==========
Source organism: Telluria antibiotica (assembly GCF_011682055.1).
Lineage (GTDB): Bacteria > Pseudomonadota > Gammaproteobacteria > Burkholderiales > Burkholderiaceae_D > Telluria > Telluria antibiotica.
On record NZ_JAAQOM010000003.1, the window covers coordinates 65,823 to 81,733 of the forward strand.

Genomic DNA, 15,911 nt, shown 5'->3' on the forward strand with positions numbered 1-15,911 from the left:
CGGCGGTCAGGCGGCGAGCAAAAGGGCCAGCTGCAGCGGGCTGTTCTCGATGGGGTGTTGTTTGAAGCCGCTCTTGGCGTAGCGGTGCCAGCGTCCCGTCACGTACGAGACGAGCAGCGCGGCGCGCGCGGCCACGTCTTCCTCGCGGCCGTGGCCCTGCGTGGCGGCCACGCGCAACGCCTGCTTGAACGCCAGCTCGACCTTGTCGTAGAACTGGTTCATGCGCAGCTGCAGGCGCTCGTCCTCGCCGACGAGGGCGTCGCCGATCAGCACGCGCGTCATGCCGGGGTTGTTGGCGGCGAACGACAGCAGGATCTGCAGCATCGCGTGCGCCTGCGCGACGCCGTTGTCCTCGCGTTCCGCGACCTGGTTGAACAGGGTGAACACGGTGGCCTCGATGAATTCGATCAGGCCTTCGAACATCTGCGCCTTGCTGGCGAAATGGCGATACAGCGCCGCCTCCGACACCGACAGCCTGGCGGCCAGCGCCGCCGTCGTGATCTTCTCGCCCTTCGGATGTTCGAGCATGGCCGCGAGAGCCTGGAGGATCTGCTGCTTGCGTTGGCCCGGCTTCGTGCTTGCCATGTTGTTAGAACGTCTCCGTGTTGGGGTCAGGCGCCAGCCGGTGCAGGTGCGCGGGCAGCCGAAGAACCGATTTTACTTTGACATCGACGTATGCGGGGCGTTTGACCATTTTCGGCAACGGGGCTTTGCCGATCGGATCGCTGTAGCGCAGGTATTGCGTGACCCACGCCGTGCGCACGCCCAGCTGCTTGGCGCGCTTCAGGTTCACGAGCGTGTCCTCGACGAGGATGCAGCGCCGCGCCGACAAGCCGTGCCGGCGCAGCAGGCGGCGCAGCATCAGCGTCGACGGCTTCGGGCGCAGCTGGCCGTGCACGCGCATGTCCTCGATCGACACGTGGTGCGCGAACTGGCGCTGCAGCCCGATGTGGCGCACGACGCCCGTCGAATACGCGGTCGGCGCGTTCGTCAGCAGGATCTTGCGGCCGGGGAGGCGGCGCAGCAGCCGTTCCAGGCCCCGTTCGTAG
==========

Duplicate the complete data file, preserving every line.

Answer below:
Source organism: Telluria antibiotica (assembly GCF_011682055.1).
Lineage (GTDB): Bacteria > Pseudomonadota > Gammaproteobacteria > Burkholderiales > Burkholderiaceae_D > Telluria > Telluria antibiotica.
On record NZ_JAAQOM010000003.1, the window covers coordinates 65,823 to 81,733 of the forward strand.

Genomic DNA, 15,911 nt, shown 5'->3' on the forward strand with positions numbered 1-15,911 from the left:
CGGCGGTCAGGCGGCGAGCAAAAGGGCCAGCTGCAGCGGGCTGTTCTCGATGGGGTGTTGTTTGAAGCCGCTCTTGGCGTAGCGGTGCCAGCGTCCCGTCACGTACGAGACGAGCAGCGCGGCGCGCGCGGCCACGTCTTCCTCGCGGCCGTGGCCCTGCGTGGCGGCCACGCGCAACGCCTGCTTGAACGCCAGCTCGACCTTGTCGTAGAACTGGTTCATGCGCAGCTGCAGGCGCTCGTCCTCGCCGACGAGGGCGTCGCCGATCAGCACGCGCGTCATGCCGGGGTTGTTGGCGGCGAACGACAGCAGGATCTGCAGCATCGCGTGCGCCTGCGCGACGCCGTTGTCCTCGCGTTCCGCGACCTGGTTGAACAGGGTGAACACGGTGGCCTCGATGAATTCGATCAGGCCTTCGAACATCTGCGCCTTGCTGGCGAAATGGCGATACAGCGCCGCCTCCGACACCGACAGCCTGGCGGCCAGCGCCGCCGTCGTGATCTTCTCGCCCTTCGGATGTTCGAGCATGGCCGCGAGAGCCTGGAGGATCTGCTGCTTGCGTTGGCCCGGCTTCGTGCTTGCCATGTTGTTAGAACGTCTCCGTGTTGGGGTCAGGCGCCAGCCGGTGCAGGTGCGCGGGCAGCCGAAGAACCGATTTTACTTTGACATCGACGTATGCGGGGCGTTTGACCATTTTCGGCAACGGGGCTTTGCCGATCGGATCGCTGTAGCGCAGGTATTGCGTGACCCACGCCGTGCGCACGCCCAGCTGCTTGGCGCGCTTCAGGTTCACGAGCGTGTCCTCGACGAGGATGCAGCGCCGCGCCGACAAGCCGTGCCGGCGCAGCAGGCGGCGCAGCATCAGCGTCGACGGCTTCGGGCGCAGCTGGCCGTGCACGCGCATGTCCTCGATCGACACGTGGTGCGCGAACTGGCGCTGCAGCCCGATGTGGCGCACGACGCCCGTCGAATACGCGGTCGGCGCGTTCGTCAGCAGGATCTTGCGGCCGGGGAGGCGGCGCAGCAGCCGTTCCAGGCCCCGTTCGTAG